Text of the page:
- The vision of running Linux on corporate desktops has gained ground during the past 18 months, as full-featured office productivity software has become a reality and improvements have been made to the Linux kernel and to installation and administration tools.
But even though the open-source operating system has moved closer to filling desktop needs, nagging gaps remain, say users and analysts at the Enterprise Linux Forum Conference & Expo in Boston. In some cases, they add, the lingering lack of needed functionality is making it hard for IT managers to switch their users to Linux.
Shawen Donnellan, director of software development at Amherst Corporate Computer Sales & Solutions in Merrimack, New Hampshire, says about 10% of the PC reseller's several thousand customers have asked about Linux, partly because of increased costs for Windows licenses. But many efforts to migrate have faltered because of a lack of collaboration, calendaring and scheduling software for Linux, he says.
Prospective Linux users "are just dead in the water" if they can't use such applications, says Donnellan. "It's what kills them. You get so tantalisingly close." Donnellan adds that other needed applications are already available, including the OpenOffice.org software suite and Sun Microsystems's StarOffice 6.0 products.
Boston-based Ximian has developed calendaring and scheduling tools for users of its Linux-based Ximian Evolution groupware client that are similar to those in Microsoft Outlook. But the Ximian tools work only with Microsoft Exchange Server 2000, not the older Exchange Server 5.5. Donnellan says that cuts out most of his customers, who don't want to upgrade to Exchange Server 2000.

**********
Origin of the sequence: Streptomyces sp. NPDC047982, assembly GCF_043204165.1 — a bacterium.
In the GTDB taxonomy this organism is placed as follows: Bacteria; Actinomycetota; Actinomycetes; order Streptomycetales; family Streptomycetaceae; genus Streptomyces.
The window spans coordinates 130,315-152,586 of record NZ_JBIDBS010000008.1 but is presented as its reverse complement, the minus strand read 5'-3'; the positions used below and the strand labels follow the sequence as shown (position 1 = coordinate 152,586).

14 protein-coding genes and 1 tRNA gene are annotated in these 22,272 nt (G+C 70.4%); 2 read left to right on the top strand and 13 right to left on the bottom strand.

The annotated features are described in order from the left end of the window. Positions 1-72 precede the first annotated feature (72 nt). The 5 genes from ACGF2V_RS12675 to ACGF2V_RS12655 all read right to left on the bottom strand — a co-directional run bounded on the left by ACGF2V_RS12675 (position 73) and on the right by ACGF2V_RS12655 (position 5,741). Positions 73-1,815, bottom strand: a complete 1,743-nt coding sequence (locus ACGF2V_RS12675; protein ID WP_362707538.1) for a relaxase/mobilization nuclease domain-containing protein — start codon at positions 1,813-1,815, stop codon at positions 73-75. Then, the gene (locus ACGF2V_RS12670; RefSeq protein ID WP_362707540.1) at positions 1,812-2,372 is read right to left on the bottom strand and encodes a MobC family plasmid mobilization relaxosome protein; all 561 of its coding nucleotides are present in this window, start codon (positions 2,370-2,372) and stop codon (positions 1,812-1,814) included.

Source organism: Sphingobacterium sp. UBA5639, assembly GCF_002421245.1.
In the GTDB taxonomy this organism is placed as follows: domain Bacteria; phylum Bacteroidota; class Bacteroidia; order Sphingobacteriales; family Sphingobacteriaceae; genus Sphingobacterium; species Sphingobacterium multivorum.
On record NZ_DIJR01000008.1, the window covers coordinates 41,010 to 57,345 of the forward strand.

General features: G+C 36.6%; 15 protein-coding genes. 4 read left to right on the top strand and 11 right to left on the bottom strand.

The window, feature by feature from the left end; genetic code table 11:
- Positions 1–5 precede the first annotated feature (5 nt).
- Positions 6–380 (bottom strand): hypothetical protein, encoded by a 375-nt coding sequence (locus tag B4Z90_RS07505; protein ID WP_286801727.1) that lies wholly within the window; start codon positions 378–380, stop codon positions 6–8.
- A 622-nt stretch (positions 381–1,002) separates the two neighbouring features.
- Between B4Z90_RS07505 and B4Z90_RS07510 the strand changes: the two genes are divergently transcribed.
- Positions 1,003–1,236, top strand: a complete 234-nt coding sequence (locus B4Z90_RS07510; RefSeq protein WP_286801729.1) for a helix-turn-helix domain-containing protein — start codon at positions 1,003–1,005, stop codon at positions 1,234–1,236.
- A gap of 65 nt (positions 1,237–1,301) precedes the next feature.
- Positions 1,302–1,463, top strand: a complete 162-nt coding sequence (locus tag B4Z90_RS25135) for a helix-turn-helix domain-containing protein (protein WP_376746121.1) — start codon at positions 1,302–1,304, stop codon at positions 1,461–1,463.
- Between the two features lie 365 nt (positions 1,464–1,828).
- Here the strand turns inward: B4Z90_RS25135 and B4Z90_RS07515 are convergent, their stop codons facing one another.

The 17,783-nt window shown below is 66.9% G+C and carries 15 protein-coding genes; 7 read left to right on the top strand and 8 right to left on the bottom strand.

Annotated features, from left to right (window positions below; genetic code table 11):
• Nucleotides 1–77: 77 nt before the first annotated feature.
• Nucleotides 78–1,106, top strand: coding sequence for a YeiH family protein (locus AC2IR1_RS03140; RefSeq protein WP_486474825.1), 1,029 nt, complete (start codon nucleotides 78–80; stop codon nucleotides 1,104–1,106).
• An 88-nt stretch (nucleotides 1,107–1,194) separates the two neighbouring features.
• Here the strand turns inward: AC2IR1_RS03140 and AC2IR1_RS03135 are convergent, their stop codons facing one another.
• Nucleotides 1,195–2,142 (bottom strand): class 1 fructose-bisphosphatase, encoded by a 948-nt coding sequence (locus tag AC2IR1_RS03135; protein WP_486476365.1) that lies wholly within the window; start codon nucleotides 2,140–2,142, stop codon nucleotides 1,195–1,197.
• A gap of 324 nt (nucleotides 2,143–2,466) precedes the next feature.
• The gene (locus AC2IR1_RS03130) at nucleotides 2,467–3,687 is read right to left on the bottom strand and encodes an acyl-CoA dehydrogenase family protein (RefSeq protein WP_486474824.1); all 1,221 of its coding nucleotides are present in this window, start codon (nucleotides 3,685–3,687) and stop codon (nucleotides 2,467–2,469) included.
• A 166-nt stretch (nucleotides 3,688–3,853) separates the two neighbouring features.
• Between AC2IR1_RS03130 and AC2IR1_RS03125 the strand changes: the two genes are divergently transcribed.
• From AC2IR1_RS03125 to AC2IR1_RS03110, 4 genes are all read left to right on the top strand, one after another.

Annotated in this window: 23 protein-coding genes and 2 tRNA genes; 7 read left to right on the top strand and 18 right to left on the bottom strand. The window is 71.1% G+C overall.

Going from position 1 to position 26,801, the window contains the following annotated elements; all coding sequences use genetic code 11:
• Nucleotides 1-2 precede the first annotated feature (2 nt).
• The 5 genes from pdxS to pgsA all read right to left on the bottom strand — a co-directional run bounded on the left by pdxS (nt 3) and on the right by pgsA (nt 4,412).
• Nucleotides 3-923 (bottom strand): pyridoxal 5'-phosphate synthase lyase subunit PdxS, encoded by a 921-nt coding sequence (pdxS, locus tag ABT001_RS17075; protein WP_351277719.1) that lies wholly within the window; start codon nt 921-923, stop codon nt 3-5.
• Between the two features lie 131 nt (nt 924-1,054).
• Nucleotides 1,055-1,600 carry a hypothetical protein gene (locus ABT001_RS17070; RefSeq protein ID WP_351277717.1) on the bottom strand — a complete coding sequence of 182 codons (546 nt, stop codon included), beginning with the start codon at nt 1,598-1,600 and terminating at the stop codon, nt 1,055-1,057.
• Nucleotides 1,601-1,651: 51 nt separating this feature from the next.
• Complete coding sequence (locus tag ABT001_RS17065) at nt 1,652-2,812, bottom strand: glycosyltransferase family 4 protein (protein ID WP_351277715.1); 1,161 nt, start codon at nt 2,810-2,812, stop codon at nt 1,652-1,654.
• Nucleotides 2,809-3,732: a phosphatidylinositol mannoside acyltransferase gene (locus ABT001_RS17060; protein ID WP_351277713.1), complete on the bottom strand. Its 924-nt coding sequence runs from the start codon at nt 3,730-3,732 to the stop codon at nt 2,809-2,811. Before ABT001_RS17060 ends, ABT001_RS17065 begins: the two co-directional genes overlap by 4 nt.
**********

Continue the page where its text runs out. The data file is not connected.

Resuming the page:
At least one other option has appeared: SuSE Linux AG said its new SuSE Linux Openexchange Server software should provide virtually all of the needed calendaring and scheduling features. But the upgraded Linux distribution isn't yet widely available.
"This is just a typical part of the process," says Dan Kusnetzky, an analyst at IDC. "Some vertical markets find that most of the pieces are already there, while others find that some pieces are still missing."
According to Jonathan Eunice, an analyst at Illuminata in Nashua, New Hamphire, software developers will eventually build the needed applications. "But it takes a wellhead of pressure [from users] to make that happen," he adds.
Robert Borochoff, a senior research scientist at the Administrative Office of the US Courts in Washington, says Linux is among the operating systems being considered to replace a Sun Solaris 7 installation that runs on Intel-based systems and supports about 32,000 end users in 400 federal courthouses.
But a key runtime tool for PeopleSoft's packaged applications doesn't run under Linux, and Borochoff says the Pleasanton, California-based company has said that it won't port the tool to Linux. But the courts have invested too much money in PeopleSoft's applications to replace the software, he says.